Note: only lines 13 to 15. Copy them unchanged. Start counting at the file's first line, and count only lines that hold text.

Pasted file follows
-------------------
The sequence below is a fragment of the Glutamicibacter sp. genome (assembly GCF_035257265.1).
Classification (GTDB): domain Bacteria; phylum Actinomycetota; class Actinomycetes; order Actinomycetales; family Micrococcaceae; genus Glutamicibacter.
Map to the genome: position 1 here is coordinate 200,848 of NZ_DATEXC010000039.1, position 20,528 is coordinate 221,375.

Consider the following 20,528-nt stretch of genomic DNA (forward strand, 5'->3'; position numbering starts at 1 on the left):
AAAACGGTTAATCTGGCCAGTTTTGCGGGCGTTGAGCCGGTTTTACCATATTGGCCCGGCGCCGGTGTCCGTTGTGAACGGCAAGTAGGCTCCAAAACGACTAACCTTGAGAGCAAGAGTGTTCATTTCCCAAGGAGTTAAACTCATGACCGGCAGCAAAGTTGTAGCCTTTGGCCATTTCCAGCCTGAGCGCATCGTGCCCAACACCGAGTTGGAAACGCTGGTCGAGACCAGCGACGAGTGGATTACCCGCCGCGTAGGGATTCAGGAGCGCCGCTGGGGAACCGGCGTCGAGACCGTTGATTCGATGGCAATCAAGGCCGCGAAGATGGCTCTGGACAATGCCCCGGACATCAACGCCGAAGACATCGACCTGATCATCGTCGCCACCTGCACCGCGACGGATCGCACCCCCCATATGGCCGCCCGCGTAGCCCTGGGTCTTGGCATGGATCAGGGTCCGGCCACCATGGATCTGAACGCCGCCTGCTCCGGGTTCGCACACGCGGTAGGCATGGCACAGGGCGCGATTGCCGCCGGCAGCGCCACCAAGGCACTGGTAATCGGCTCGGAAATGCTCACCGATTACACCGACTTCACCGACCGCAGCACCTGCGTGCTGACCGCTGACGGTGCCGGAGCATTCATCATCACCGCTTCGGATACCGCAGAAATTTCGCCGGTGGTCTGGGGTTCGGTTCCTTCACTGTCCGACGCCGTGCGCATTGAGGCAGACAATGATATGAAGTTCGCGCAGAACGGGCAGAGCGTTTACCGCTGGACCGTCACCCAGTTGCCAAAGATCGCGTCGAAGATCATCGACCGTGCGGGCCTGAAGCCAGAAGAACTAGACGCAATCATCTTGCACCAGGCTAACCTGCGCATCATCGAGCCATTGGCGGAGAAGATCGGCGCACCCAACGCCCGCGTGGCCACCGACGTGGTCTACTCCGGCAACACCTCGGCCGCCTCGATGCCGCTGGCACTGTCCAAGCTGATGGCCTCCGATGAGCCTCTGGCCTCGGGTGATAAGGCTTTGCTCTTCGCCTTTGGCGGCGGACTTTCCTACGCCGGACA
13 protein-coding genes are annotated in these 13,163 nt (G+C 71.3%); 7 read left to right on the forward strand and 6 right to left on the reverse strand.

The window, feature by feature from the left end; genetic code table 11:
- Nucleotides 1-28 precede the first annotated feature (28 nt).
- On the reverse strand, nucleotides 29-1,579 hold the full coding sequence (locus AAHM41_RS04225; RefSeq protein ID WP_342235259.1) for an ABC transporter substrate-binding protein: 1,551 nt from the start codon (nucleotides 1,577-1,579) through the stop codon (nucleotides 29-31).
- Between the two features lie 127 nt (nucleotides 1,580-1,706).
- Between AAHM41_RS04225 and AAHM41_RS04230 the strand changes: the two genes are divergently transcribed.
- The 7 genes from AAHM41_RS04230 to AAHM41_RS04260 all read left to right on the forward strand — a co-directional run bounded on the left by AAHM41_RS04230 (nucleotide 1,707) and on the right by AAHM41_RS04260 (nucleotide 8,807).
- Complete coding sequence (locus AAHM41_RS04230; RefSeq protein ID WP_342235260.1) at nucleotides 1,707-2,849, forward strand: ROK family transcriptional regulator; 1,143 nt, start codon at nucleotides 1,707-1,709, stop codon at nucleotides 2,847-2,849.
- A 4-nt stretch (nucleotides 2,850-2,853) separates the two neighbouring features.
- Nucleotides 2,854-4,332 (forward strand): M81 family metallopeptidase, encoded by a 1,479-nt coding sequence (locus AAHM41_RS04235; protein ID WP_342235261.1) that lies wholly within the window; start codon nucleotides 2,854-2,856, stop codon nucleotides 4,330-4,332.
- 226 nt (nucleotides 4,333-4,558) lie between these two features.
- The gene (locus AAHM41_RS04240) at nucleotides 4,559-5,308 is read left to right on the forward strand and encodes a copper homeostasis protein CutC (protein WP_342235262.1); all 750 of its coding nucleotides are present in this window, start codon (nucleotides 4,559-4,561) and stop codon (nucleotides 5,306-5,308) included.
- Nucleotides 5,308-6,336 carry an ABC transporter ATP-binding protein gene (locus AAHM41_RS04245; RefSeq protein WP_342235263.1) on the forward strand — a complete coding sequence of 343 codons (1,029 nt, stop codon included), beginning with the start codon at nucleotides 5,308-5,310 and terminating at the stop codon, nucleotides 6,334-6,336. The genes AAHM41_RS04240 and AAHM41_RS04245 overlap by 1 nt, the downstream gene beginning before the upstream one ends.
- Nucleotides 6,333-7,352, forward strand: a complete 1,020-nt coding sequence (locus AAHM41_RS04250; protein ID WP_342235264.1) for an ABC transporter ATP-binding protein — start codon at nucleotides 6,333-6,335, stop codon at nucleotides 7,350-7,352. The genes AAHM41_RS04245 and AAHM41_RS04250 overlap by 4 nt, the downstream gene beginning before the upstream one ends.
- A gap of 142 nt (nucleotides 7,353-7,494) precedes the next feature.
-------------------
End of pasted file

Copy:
- Complete coding sequence (locus AAHM41_RS04230; RefSeq protein ID WP_342235260.1) at nucleotides 1,707-2,849, forward strand: ROK family transcriptional regulator; 1,143 nt, start codon at nucleotides 1,707-1,709, stop codon at nucleotides 2,847-2,849.
- A 4-nt stretch (nucleotides 2,850-2,853) separates the two neighbouring features.
- Nucleotides 2,854-4,332 (forward strand): M81 family metallopeptidase, encoded by a 1,479-nt coding sequence (locus AAHM41_RS04235; protein ID WP_342235261.1) that lies wholly within the window; start codon nucleotides 2,854-2,856, stop codon nucleotides 4,330-4,332.